Certainly, easy to become monochromatic about small maples when Acer palmatum and the numerous cultivars are readily available via garden centers and mail order sources. Why look further? Well, if you live in the zone 3 to 5 regions of the U.S., then Japanese maple culture is challenging, if not impossible. Enter, Acer pseudosieboldianum, Korean maple, native to Korea, northern China and the Russian Far East, easily adapted to zone 3, -30 to -40F. I observed trees, multi-stemmed in habit, on the University of Maine campus, Orono. The literature points to successful culture in North Dakota where the cultivar, ‘Northern Spotlight’, originated and was introduced. I asked my coauthor of THE TREE BOOK, Keith Warren, about the species scarcity in commerce, considering its hardiness. When he worked at J. Frank Schmidt Nursery, OR, Keith tried to develop a selection with uniform habit and non-splaying branches. To date, no success, and the work toward a better cultivar continues. Iseli Nursey, OR, recently introduced three hybrids between A. palmatum and A. pseudosieboldianum. They are listed in the cultivar section. Doubtfully will they be as cold hardy as the Korean species.

Little is known about performance in the heat and I had serious doubts until witnessing a 15’ high tree in the garden of Coach Vince Dooley, Athens, GA. The tree was in rich yellow-orange-red fall color in November (see photo) when I visited. I remember telling Coach I had doubts about performance in the zone 8 climate. I asked Dr. Dave Creech, Mast Arboretum, Nacogdoches, TX (zone 8/9) about experiences with the species. He mentioned it was tremendously successful. Here is a tree with north to south adaptability in any soil except wet.

Korean maple is often a multi-stemmed, bushy tree, 15 to 25’ high and wide. No doubt, it would need staking and pruning to develop a central leader. The medium green leaves, 3 to 4” diameter, are composed of 9 to 11 (13) lobes, with narrow sinuses cut half way to the base. A reliable foliage identification characteristic is the pubescence in the axils of the veins on the lower side of the leaf. Every tree I observed in the fall showed excellent fall color in various shades of yellow, orange, and red.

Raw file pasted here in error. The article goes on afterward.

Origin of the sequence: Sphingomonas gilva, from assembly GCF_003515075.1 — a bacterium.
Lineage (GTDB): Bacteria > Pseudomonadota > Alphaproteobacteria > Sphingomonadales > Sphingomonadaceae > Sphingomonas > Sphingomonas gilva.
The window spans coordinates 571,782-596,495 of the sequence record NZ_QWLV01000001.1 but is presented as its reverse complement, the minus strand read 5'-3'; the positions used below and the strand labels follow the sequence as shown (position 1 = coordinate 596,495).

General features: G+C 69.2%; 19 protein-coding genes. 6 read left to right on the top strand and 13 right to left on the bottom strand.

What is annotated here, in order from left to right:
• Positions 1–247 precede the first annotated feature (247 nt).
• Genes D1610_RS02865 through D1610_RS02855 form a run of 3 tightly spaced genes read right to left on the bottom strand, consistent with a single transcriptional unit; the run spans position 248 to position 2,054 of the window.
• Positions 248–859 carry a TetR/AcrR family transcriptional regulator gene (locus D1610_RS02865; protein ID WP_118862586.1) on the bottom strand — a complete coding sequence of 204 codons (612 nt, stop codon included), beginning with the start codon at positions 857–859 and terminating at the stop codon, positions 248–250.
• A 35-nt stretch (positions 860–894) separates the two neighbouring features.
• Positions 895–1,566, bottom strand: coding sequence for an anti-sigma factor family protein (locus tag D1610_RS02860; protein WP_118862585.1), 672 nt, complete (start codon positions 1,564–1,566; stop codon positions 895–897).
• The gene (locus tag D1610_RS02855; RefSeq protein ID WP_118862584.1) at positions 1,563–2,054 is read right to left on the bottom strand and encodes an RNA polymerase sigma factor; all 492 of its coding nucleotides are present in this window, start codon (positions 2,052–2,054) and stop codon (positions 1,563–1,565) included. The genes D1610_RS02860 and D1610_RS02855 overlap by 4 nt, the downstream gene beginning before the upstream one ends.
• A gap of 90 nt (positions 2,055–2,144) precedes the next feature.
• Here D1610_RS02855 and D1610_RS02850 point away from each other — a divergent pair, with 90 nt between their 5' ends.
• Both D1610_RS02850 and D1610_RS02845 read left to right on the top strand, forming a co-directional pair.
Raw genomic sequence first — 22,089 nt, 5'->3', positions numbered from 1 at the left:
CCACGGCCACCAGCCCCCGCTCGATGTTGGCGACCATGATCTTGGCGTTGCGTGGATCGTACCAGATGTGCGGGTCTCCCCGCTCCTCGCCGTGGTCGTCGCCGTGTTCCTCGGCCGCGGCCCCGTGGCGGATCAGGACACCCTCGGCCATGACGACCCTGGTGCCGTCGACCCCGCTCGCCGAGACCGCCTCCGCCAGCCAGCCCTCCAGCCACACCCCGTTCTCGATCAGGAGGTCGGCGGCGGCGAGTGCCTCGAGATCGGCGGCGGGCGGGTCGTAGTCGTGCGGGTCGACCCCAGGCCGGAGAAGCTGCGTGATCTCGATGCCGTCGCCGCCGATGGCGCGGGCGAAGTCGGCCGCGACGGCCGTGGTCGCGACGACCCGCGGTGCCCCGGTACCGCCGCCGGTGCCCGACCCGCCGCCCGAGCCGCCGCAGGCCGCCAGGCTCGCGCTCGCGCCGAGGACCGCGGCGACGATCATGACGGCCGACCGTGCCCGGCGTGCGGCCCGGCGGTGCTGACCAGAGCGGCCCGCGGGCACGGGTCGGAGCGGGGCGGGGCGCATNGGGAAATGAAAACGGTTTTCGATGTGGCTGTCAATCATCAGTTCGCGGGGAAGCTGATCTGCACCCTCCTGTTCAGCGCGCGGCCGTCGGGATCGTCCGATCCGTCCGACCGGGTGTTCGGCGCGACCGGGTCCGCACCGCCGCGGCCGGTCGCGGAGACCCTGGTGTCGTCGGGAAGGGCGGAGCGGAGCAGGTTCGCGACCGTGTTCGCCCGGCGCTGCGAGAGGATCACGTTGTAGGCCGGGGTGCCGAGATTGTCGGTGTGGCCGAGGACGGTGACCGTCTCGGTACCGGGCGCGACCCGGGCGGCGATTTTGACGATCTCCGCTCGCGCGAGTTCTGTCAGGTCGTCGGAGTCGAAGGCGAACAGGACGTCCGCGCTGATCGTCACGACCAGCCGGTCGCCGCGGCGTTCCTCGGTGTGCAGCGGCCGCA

I collected seeds from Coach Dooley’s tree last November and, after 60 days cold moist stratification, ~12 healthy seedlings have germinated. Peering into the future, I was so excited, I purchased a pound of seed from Sheffield Seed, NY. The folly of my action is the number of seeds per pound, ~10,260. Have half in cold most stratification and am already thinking about space.

Cultivars: Recently read an article in Yankee Magazine that quoted Dennis Mareb, Windy Hill Nursery, Great Barrington, MA, extolling the virtues of ‘Ice Dragon’, a hybrid, for New Englanders who want to grow Acer palmatum, but cannot. Other hybrids include ‘Arctic Jade’, ‘Northern Glow’, and ‘Northwind’. All are in the 20’ by 20’ size category and offer orange-red fall color. ‘Northern Spotlight’ is a true A. pseudosieboldianum with proven hardiness in North Dakota to -40F.

I believe this rare maple will achieve commonality in the northern tier of States and Canada as new cultivars are developed. There are too many excellent traits to keep it in the shadows. Anyone wanting a few seeds, please email me at michirr@aol.com with an address and I will try to accommodate with a small packet. I am hoping to spread the wealth.